On Baptism, Against The Donatists

The Seven Books of Augustin, Bishop of Hippo, On Baptism, Against the Donatists

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Philip Schaff

them without the baptism of Christ, when, if we only so much as bid them God speed, we are
partakers of their evil deeds?"1877
89. In respect of this testimony of John there is no need of further disputation, since it has no
reference at all to the question of baptism, which we are at present discussing. For he says, "If any
come unto you, and bring not the doctrine of Christ." But heretics leaving the doctrine of their
error are converted to the doctrine of Christ, that they may be incorporated with the Church, and
may begin to belong to the members of that Dove whose sacrament they previously had; and
therefore what previously they lacked belonging to it is given to them, that is to say, peace and
charity out of a pure heart, and of a good conscience, and of faith unfeigned.1878 But what they
previously had belonging to the Dove is acknowledged, and received without any depreciation;
just as in the adulteress God recognises His gifts, even when she is following her lovers; because
when after her fornication is corrected she is turned again to chastity, those gifts are not laid to her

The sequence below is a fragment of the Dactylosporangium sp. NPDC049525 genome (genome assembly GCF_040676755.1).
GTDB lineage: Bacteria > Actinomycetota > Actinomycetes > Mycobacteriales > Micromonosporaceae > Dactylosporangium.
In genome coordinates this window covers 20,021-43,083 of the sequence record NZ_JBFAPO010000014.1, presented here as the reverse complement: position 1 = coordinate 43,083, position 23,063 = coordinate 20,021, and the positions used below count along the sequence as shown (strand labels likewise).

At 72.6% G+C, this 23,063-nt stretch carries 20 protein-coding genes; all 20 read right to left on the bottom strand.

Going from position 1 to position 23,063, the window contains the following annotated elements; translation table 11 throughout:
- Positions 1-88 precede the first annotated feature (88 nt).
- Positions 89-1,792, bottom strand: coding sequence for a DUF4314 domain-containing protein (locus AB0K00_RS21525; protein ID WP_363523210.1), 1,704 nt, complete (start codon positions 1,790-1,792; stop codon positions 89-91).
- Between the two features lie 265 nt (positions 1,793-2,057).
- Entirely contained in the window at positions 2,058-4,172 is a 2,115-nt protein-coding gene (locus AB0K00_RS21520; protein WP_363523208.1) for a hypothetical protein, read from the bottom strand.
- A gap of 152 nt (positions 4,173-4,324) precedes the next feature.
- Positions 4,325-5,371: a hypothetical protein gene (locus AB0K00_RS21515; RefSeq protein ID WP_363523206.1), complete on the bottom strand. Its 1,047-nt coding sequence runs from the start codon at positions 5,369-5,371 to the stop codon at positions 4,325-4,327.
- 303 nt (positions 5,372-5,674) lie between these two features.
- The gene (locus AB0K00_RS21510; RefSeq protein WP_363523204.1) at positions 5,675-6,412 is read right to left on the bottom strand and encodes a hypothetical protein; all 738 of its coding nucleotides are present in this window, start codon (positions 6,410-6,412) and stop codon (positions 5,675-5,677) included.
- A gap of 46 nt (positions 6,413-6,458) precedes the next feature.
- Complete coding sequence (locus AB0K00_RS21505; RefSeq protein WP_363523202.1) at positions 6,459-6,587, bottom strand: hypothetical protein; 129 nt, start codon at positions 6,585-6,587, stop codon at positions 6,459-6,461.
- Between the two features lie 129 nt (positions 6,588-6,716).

charge, but she herself is corrected.1879 But just as Cyprian might have defended himself if this
testimony of John had been cast in his teeth whilst he was holding communion with men like these,
so let those against whom it is spoken make their own defense. For to the question before us, as I
said before, it has no reference at all. For John says that we are not to bid God speed to men of
strange doctrine; but Paul the apostle says, with even greater vehemence, "If any man that is called
a brother be covetous, or a drunkard," or anything of the sort, with such an one no not to eat;1880
and yet Cyprian used to admit to fellowship, not with his private table, but with the altar of God,
his colleagues who were usurers, and treacherous, and fraudulent, and robbers. But in what manner
this may be defended has been sufficiently set forth in other books already.

Chapter 46.—90. Litteus1881 of Gemelli1882 said: "‘If the blind lead the blind, both shall fall into
the ditch.’1883 Since, therefore, it is clear that heretics can give no light1884 to any one, as being blind
themselves, therefore their baptism is invalid."1885

1877

Conc. Carth. sec. 81.

1878

1 Tim. i. 5.

1879

Hos. ii.

1880

1 Cor. v. 11.

1881

Some read Licteus; not unlikely the bishop of Cypr. Ep. lxxvi.

1882

Gemelli was a Roman colony in ecclesiastical province of Numidia.

1883

Matt xv. 14.

1884

Illuminare; baptism being often called φωτισμός.

1885

Conc. Carth. sec. 82.

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